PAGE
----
Resources to help you do Advent differently this year (and beyond).
Five years ago, some friends gave up electricity at home for Advent, using their devices only at work, living by candlelight in the mornings and evenings, grocery shopping in smaller batches, and restocking their cooler-turned-fridge on the porch. I was familiar with participating in creative fasts during Lent, but hadn’t considered doing something for Advent, besides lighting candles, opening calendars, and reading devotionals. My imagination was sparked! What would it look like to prepare for Advent the way I did for Lent, to engage the whole Advent season with a little more of Lent’s vim and vigor?
It turns out Advent responds very well to a little forethought and creativity. It means “arrival” or “coming,” and marks the four weeks leading up to Christmas. In Advent, we not only look back to Christ’s first coming as a human born to refugees (“and they ran and they ran and they ran”), but we also look forward to Christ’s second coming. There’s a connotation of waiting with Advent, but for me it’s less like waiting at a stop light, and more like my computer’s spinning cursor, which says at once: “Hold your horses, slow down,”as well as “Working on it...something’s coming.”
The last few years, I’ve been engaging more fully in Advent, and each time my internal clock feels a little more naturally set to the liturgical one, sinking a little more easily into Advent-specific rhythms and practices. For this year, I’m already starting to wonder, “What would make a good Advent? What’s God doing in my life and in my relationships, on my block and in my community and what does Advent have to offer, impart, or teach us? What are the invitations this year?”
Before you peruse this guide, here are 7 features of Advent that I have come to care about. I offer them to you for consideration as you wonder about what’s important to you this season, and how God is inviting you to respond:
Attention: Advent isn’t about how much time I have or how much money I have to spend on gifts, but that one of the best gifts I can give God and others is my attention. Attention is free (ish) and a little can go a long way! How do we respond to those spontaneous bids for our attention that happen throughout the day, initiated by the Spirit, people we love, and by people we may not even know?
Longing: Advent’s main invitation to me is always some version of getting more in touch with my longings; turning the volume up on desire, not down; becoming more human, not less. What are God’s dreams for the world and its inhabitants? What are mine?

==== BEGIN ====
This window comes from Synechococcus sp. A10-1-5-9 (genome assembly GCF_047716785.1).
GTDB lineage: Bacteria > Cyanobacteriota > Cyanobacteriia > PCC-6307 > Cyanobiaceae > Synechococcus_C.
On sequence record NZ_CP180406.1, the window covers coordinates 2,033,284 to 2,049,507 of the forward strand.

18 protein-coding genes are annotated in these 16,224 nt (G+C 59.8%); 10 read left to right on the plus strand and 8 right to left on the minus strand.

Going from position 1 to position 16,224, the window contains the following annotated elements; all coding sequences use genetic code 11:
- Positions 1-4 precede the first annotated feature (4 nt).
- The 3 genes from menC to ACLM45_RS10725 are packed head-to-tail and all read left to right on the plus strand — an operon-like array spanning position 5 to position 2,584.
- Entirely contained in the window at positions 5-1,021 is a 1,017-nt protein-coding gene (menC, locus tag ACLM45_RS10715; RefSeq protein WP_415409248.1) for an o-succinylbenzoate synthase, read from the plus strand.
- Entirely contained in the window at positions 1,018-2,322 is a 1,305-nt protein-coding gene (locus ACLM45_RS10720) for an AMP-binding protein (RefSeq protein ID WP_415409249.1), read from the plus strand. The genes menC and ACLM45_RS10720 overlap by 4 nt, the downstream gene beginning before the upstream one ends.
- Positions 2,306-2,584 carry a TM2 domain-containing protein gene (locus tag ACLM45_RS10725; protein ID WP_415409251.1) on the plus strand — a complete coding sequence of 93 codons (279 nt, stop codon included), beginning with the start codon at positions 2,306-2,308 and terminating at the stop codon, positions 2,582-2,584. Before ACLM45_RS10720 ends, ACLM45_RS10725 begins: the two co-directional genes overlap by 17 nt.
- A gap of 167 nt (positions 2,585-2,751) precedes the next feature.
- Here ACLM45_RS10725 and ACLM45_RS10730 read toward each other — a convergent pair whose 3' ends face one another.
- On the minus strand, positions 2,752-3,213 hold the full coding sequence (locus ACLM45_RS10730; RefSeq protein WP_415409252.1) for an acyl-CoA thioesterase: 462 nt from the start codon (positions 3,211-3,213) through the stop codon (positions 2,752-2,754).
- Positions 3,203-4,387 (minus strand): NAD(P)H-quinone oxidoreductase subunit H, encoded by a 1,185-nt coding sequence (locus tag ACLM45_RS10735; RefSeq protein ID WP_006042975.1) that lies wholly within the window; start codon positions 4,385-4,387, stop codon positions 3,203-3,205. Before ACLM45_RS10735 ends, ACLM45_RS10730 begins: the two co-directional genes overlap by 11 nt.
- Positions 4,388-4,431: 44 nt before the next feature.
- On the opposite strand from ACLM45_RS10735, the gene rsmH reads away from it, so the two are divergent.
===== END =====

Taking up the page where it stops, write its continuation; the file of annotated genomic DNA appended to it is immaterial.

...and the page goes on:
Darkness isn’t “bad”: Like a bright star against a night sky, the themes of darkness and light show up a lot during Advent. Every year I need to remember the false correlation between darkness as bad and light as good, and how that translates to a racially-insensitive hierarchy of whiteness over blackness. For a beautiful introduction into these themes for children and adults alike, see God’s Holy Darkness by Sharei Green, Beckah Selnick and Nikki Faison.
December is sad: The original Advent and Christmas held life, yes, but also death; wonder of course, but also weeping. The commercialization and sentimentalism of Christmas prep can numb me to the reality that this “most wonderful time of the year” can simply also be the hardest time of the year, because of how it highlights who is near and dear to us, and who is not, and the families and resources we do or do not have.
Beware of baby: All of the pregnancy, birth, baby and family imagery of this season can be especially painful for those who have experienced miscarriages, the loss of a child, unexplained infertility, or the desire to be partnered or pregnant. May we all become more sensitive to not only how triggering these Christmas themes can be for people in different seasons of life, but also to the empowering reality that most often the words we most need to hear come through each other.
111 Women: In her introduction to Year W (a women’s lectionary), Rev. Wil Gafney says that there are at least 111 named women in the Hebrew testament and that most of us probably can only come up with 10! In Advent, I want to pay attention to “Scripture’s most neglected population'—women and girls.
Help: I can’t do Advent alone, I need help. I’ve never regretted the time and money spent on an Advent retreat (see below), a conspiring dialogue about how to consume less, or a reflective conversation with friends about what we’re hoping for this season, what’s important, and what gets in the way. It’s authentic to Advent to admit that we can’t do this alone, that everything’s crowded, that we need mercy, and that together, we can do Advent better.
The Better Samaritan blog is produced by the Humanitarian Disaster Institute at Wheaton College, which offers a M.A. in Humanitarian & Disaster Leadership and a Trauma Certificate. To learn more and apply, visit our website.
Vanessa Caruso is a spiritual director and supervisor based in Victoria, BC. She is passionate about children, spiritual practices, ocean dips, poetry, and pies (both chicken pot and cherry). She’s been married to her husband for 18 years; they have an expressive 9 year old son and a prehistoric-looking bearded dragon lizard named Fifi.